Nov. 10, 1934 – After adding the penalty shot to the NHL rulebook to start the 1934-35 season (albeit in a very different format from today, featuring the player shooting from a stationary circle 38 feet from the goaltender), first penalty shot in NHL history is awarded after Maple Leaf Bill Thoms hauled down Canadien Georges Mantha on a breakaway. Teammate Armand Mondou was selected to shoot for Montréal against George Hainsworth, who easily stopped the shot.
Mar. 16, 1935 – After defender Red Horner and goalie George Hainsworth are both lost to injury during a game, “The Big Bomber” Charlie Conacher plays forward, defence and goaltender in a single game, stopping four shots in his short stint in goal, not to mention netting three goals of his own into the Canadiens’ net on the evening, setting the NHL record at the time for most goals in a season with 35.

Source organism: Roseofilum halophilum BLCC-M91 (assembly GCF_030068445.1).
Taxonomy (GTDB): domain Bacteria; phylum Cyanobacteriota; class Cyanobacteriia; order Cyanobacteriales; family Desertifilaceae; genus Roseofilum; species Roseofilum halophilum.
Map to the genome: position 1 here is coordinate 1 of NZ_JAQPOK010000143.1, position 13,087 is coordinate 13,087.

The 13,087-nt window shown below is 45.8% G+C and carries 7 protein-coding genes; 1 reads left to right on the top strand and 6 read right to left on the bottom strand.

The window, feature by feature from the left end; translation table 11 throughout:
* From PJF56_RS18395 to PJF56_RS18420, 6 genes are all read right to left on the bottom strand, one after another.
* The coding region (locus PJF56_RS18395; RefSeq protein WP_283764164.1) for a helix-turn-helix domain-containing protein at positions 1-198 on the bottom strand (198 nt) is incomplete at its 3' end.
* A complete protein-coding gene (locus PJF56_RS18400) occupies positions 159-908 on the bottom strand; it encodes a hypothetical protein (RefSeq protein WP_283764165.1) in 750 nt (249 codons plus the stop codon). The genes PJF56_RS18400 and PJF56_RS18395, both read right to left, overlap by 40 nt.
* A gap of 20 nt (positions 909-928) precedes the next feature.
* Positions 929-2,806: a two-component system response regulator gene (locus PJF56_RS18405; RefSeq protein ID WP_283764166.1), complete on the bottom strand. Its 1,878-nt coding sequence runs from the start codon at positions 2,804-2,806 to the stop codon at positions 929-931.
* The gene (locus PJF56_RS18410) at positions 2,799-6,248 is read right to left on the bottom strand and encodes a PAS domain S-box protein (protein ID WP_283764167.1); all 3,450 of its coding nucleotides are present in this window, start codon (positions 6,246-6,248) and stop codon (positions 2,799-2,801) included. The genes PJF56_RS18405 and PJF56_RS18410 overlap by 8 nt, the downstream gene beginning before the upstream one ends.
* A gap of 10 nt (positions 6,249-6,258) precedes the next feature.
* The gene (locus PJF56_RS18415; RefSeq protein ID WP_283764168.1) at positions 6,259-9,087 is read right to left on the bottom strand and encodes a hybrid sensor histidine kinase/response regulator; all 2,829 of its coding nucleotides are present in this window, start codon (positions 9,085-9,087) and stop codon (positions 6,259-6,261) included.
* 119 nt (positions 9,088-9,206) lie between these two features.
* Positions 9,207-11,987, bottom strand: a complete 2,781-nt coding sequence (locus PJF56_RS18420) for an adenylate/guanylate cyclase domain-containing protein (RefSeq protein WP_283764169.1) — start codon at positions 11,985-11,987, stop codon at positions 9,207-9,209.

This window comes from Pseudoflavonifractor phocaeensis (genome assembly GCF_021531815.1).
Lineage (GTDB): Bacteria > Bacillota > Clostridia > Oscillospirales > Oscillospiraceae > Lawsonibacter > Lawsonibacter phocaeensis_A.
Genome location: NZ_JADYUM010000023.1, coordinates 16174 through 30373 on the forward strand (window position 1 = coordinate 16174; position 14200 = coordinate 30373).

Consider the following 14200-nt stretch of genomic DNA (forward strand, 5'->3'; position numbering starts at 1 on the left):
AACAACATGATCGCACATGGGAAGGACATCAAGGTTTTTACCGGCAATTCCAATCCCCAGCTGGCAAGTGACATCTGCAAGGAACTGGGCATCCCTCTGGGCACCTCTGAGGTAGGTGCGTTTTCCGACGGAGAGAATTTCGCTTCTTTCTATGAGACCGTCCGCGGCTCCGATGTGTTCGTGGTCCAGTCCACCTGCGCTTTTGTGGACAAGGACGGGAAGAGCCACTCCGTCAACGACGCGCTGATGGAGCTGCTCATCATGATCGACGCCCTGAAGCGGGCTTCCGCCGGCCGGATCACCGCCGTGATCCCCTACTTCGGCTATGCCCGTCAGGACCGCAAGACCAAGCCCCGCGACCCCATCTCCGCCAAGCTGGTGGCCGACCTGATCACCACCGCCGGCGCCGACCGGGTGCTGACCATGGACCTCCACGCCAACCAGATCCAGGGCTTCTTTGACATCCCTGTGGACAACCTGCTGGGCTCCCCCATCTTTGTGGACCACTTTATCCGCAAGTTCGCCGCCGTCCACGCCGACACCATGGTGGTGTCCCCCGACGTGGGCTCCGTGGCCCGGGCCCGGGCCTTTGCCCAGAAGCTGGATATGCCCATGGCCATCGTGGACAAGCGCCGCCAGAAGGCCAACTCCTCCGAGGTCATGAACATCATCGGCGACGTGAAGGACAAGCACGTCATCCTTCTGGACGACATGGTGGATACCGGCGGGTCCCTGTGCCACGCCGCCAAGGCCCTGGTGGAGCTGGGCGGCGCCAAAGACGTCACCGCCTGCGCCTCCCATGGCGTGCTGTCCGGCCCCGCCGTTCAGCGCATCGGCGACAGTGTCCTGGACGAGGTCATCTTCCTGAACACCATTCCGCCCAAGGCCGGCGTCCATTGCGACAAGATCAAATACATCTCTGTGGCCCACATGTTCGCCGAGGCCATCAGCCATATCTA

Dec. 28, 1939 – After a second Canadiens goal is called back by referee and former Maple Leaf King Clancy, a raucous Forum crowd showers the ice with programs, garbage and even fruit. When summoned to the Canadiens bench by team president Ernest Savard, Clancy and linesman (also former Leaf) Hap Day are both physically attacked by Savard, who has to be separated by Habs coach Pit Lepine. The game descends into chaos, first with a fan attempts to stop a Gordie Drillon breakaway by tossing a fedora on the ice, and a later Habs goal incensing Leafs goalie Turk Broda so much that he too accosts Clancy. Clancy’s miserable evening ends with a high stick in the face from Canadien Johnny Gagnon, who he declined to penalize over the accident.